An Alaskan legislative investigation, nicknamed ‘Troopergate’, concluded Friday that Vice Presidential candidate Sarah Palin had abused her power during her time as Alaskan governor.
The report, released by a bipartisan investigative committee, found that Palin had violated the state Ethics Act when she allowed her husband to pressure former Commissioner of Public Safety Walt Monegan into firing state trooper Mike Wooten; however, she was well within her rights to fire Monegan because of disagreement on budget cuts.
Sarah Palin had “knowingly permitted a situation to continue where impermissible pressure was placed on several subordinates in order to advance a personal agenda,” the report went on to say.
Todd Palin, her husband, admitted to trying to forcefully remove Wooten because of alleged actions such as driving under the influence, threatening Palin’s father, and using a Taser gun on his son. The pressure came after a hostile divorce between the governor’s sister and ex-husband, who was accused of threatening the family.
The governor’s explanations of her reasons for firing Monegan had been inconsistent, from denying a “personality conflict” to insubordination and incompetence. She consistently denied, however, the firing being related to Wooten.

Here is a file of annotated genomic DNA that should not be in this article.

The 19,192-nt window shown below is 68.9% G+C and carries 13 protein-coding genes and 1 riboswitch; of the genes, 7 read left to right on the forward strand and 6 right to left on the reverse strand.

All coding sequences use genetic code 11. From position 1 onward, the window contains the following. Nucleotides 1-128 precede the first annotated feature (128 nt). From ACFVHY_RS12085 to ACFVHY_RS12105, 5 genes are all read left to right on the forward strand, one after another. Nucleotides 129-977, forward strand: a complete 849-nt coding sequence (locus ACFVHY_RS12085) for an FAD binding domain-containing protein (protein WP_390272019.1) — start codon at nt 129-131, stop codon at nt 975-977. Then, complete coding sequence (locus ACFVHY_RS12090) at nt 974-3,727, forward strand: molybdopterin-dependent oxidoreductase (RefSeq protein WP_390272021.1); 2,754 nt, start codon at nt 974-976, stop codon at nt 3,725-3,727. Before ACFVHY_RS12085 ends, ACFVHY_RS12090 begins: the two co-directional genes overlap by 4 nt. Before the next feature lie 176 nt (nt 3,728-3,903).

“The Palins make no apologies,” a statement released by her campaign said, “for wanting to protect their family and wanting to bring attention to the injustice of a violent trooper keeping his badge and abusing the workers’ compensation system”.
While the investigative committee had agreed unanimously to release the report, a few Republicans on the panel had attempted to halt the investigation, citing political bias. Republican Senator Gary Stevens warned voters to be “cautious” and to “realize there’s much more in it than just the one-page findings”.